Craft Brewers Liberate The Common Marshmallow

The brewing industry has liberated the marshmallow. It no longer must be relegated to s’mores or a flotation device in a mug of hot chocolate. It’s now an ingredient in beer.

Some consumers grumble that marshmallow-infused beer is a gimmick, but brewers argue that marshmallows — like other adjuncts — can add a unique flavor.

“We believe in expanding the possibilities of what a beer experience can be and are always searching for new ways to deliver something extraordinary,” says Mark Bjornstad, the co-owner and president of North Dakota’s Drekker Brewing Company, which frequently uses marshmallows in its Chonk series of sour beers and its imperial stouts.

Bjornstad doesn’t buy the viewpoint of traditionalists who say that brewers have gone too far by putting marshmallow in beer.

“There’s no place for thinking like that at Drekker,” he says. “We never said traditional beers should go away. In fact, we make tons of them and have a pile of medals. Why can’t we have both?”

Marshmallow can be “a fun flavor” for beers, Bjornstad says.

“It has this gentle sweetness and somehow maintains the perception of pillowy, fluffiness in the beer,” the Fargo-based brewer says. “It’s a great way to soften the edge on some fruits that can sometime come across as excessively tart or have strong tannins.”

Garrett Hickey, an owner and the managing brewer at Cincinnati’s Streetside Brewery, doesn’t understand why traditionalists would make a fuss about marshmallow as an ingredient.

“I feel that there are far stranger things to put in beer,” Hickey says. “Marshmallows should be the least of the traditionalist worries. If marshmallows are used with beer, it makes sense. Why not use something fun like marshmallow or coconut?”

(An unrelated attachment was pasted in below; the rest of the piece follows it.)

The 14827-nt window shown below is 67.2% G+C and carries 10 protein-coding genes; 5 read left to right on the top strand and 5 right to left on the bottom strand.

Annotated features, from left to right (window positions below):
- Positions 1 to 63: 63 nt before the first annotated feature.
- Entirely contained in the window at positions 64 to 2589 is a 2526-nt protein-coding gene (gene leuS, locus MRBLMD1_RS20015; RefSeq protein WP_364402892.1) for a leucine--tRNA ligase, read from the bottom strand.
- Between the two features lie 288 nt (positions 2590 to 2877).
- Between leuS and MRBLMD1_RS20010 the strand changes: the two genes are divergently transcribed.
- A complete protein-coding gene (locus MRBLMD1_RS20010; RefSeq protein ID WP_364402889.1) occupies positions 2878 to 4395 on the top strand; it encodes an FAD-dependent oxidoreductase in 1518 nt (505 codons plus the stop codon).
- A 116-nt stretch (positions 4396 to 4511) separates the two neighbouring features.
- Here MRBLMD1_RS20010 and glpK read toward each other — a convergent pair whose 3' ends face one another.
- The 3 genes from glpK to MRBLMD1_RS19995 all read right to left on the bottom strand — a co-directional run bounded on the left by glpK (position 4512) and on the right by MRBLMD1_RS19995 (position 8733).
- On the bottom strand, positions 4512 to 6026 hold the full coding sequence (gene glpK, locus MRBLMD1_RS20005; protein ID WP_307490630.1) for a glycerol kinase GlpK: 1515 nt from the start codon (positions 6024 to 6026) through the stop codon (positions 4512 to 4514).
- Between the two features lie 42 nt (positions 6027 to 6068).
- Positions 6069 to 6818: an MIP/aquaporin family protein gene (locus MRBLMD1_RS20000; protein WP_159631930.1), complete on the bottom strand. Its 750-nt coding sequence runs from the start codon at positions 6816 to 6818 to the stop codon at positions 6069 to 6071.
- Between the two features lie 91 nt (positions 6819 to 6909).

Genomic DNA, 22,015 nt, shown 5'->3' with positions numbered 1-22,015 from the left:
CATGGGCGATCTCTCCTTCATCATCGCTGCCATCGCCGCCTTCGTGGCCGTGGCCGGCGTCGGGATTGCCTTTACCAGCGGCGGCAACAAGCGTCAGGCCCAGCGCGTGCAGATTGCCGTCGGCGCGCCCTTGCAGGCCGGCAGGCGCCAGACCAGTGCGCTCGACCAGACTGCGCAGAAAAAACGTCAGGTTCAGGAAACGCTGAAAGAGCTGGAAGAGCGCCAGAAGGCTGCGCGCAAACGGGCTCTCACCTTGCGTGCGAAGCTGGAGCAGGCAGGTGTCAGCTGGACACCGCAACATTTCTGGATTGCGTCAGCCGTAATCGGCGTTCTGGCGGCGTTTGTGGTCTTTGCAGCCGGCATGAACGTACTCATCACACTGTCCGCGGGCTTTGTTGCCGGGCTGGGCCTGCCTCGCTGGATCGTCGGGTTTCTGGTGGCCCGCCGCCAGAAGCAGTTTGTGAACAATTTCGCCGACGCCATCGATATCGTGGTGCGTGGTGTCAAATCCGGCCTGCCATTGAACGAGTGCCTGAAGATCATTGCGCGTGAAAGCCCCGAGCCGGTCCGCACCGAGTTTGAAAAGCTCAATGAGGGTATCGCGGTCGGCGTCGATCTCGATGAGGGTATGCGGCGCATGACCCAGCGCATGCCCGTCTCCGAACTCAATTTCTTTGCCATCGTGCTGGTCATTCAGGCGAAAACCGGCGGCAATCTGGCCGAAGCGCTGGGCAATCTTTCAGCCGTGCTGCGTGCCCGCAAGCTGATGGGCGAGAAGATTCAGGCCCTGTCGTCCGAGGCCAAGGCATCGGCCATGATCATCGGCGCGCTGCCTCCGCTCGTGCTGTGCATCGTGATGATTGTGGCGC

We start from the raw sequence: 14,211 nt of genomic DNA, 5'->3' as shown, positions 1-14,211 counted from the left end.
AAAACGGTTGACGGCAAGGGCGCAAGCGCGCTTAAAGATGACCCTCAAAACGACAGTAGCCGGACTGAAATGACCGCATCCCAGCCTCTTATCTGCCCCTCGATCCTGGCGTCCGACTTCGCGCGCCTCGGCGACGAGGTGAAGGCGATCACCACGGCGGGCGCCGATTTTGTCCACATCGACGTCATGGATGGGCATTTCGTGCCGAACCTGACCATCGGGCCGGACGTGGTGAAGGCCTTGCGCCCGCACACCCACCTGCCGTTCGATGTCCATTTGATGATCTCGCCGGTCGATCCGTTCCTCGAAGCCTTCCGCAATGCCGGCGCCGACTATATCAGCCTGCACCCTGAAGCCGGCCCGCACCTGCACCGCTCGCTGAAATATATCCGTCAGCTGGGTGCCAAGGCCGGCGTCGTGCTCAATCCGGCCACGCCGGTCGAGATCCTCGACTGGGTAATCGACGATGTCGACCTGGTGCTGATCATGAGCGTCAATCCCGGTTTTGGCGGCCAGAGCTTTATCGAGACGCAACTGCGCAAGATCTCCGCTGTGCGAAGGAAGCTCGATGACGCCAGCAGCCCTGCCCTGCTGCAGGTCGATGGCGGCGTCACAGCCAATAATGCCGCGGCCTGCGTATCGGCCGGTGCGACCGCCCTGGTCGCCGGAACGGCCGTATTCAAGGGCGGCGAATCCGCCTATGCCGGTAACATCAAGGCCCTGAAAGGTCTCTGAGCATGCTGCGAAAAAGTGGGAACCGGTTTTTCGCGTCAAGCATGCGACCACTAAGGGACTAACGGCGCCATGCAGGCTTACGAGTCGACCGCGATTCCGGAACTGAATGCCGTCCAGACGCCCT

The first beer Streetside brewed with marshmallows was S’More Fun Together, a collaboration with a craft marshmallow company. The beer was an imperial brown that also contained chocolate and graham cracker.

“After seeing the positive response to that beer, we started utilizing marshmallow somewhat frequently,” Hickey says. “We really leaned into marshmallow this past year when we brewed Snowball Speak of the Devil and J00S3Y, a double IPA that we infused with marshmallows.”

Marshmallows are a unique ingredient, he says, because they “add a touch of three great things: vanilla, body and sweetness.”

Will marshmallows in beer have staying power with consumers?

“Everything in brewing is a cycle,” Hickey says. “Marshmallows will eventually fall out of favor, but they’ll come back. Coconut was a super-popular ingredient in 2015 that fell out of favor and is now back.”

Bjornstad adamantly believes marshmallows will have staying power.

“Absolutely!” he exclaims. “I don’t mean to say marshmallow beers will be the next IPA, but they will certainly be a tool brewers continue to use and customers enjoy.

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